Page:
I sometimes go to sit in on family courts, and I try to talk to as many of the people involved as I can. I can’t help noticing that different professionals offer very different explanations for delay: judges complain about the tardiness of social workers; social workers roll their eyes as the judge commissions yet another expert review. We need to create a situation in which all these eminently capable and well-intentioned people can pull together and support one another.
We also need a culture change. Removing a child from his or her parents is a grave decision, among the gravest. Naturally, everybody involved wants to feel sure that they are doing the right thing. But the benefits of commissioning another assessment, or allowing the parents another chance, must always be weighed against the irretrievable damage to the child which may be caused by further delay. In the past there has, perhaps, been a tendency to underestimate this.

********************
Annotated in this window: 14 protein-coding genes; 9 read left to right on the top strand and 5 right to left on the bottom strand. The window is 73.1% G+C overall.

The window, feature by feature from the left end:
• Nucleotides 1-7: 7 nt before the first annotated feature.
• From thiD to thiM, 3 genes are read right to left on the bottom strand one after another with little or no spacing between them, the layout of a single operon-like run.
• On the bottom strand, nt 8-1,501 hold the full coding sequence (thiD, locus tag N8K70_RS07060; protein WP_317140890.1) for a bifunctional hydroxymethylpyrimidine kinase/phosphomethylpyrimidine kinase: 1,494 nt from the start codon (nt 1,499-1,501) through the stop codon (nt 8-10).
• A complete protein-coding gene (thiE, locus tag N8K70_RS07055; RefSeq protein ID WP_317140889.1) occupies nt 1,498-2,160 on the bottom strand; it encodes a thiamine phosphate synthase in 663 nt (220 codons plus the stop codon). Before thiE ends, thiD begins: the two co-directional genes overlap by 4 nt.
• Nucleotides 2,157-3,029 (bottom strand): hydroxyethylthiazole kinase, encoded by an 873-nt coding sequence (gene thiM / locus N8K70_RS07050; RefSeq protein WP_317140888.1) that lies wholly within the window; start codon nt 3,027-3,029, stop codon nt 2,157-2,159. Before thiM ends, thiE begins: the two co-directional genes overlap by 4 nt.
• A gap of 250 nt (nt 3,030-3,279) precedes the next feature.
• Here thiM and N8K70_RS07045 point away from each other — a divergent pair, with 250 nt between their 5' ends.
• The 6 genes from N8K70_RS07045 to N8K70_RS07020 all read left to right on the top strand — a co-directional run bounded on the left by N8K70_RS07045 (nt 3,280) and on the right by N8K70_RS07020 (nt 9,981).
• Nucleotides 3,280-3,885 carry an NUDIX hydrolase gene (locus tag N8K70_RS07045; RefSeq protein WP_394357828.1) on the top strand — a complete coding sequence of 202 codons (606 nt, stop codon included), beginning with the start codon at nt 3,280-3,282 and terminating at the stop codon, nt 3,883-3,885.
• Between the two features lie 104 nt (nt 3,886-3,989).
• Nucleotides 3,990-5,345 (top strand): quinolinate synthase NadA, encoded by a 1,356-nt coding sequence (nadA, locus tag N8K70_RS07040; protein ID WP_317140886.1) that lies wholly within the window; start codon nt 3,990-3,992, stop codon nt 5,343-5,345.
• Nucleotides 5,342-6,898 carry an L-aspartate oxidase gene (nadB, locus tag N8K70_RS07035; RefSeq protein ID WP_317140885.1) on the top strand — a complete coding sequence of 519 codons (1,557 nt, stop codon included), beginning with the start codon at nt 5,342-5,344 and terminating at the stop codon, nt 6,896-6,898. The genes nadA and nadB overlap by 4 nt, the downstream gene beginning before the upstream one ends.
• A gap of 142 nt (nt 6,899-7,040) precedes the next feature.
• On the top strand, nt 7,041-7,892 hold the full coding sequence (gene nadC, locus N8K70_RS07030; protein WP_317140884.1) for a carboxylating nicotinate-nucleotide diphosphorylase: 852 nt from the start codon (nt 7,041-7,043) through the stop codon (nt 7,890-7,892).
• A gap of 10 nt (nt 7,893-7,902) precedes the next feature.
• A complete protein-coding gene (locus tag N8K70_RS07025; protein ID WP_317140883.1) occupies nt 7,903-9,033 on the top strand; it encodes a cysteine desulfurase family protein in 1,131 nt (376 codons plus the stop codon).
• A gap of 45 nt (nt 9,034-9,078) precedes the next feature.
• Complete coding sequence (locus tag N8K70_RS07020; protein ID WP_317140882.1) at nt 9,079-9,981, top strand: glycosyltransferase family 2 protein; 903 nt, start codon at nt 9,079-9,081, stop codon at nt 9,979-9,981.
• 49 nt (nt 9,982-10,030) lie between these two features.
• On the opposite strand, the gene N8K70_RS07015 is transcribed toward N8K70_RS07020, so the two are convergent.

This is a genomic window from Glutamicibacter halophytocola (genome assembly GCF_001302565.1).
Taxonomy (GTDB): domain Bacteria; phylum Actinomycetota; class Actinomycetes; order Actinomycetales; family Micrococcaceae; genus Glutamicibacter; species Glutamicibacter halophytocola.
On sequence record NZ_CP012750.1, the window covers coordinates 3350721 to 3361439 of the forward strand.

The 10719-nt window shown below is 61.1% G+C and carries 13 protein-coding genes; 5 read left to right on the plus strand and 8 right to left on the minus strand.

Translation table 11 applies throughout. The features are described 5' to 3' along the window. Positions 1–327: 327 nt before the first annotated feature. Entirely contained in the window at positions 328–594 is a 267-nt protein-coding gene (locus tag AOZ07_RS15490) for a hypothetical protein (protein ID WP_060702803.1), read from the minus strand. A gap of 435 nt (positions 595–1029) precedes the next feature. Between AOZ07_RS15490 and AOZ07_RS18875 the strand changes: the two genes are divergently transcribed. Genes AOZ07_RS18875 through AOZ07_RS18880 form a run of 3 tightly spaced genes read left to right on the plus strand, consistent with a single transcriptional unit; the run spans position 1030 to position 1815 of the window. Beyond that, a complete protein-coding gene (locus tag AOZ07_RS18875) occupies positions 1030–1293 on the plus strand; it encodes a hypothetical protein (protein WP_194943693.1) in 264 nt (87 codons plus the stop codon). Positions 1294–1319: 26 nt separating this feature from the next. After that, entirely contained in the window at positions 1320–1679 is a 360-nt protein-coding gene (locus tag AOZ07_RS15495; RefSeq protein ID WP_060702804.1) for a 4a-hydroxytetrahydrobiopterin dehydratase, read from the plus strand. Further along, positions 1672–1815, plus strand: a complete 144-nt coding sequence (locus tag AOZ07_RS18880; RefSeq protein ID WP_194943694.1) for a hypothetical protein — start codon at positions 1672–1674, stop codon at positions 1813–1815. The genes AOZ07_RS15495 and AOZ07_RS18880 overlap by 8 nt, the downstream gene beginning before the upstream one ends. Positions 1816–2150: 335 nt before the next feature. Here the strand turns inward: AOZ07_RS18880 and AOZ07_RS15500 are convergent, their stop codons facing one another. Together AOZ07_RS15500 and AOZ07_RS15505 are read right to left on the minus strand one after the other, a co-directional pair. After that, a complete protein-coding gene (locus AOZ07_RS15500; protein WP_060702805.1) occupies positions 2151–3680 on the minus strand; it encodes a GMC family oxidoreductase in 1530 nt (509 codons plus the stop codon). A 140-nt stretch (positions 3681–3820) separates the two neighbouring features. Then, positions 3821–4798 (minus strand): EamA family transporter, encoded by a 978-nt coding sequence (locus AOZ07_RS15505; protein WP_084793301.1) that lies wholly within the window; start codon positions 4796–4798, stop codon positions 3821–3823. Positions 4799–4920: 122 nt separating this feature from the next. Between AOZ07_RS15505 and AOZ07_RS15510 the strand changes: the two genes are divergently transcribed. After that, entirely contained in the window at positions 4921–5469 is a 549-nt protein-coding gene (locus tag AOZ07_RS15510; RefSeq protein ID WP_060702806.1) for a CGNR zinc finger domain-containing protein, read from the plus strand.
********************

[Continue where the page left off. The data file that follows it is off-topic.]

As Becky Hope, for twenty years a child protection social worker, wrote in her book published last year, “All in a Day’s Work”:
Children can’t wait whilst we adults play at getting it right. If we insist on them waiting then the children will pay a very high price, and so, in time, will society.
Because delay is such a critical issue, the Government is sending out a very clear message. We intend to introduce a 6 month time limit for all bar exceptional cases. This is a limit, not a goal; where cases can be completed more quickly, they should be. We will introduce legislation to this effect at the earliest opportunity.
A number of new measures will help us to get there. First, we wish to see a stronger, clearer role for judges in setting a timetable for the case and ensuring cases are completed in a timely and efficient way. We will be working closely with judges to secure this, with full regard to their judicial independence.
Second, we need to cut down on the number of expert reports commissioned by the courts. Such reports take up precious time. They should only be used where they are really necessary, they should be high quality, and they should be delivered promptly.
Third, we must improve the quality of the submissions made to courts by local authorities. In many areas, poor quality or late submissions have added to a lack of trust between the courts and social services. In turn, this leads to a growing reliance on time consuming expert reports. The Munro reforms, which I have mentioned, should help to address this.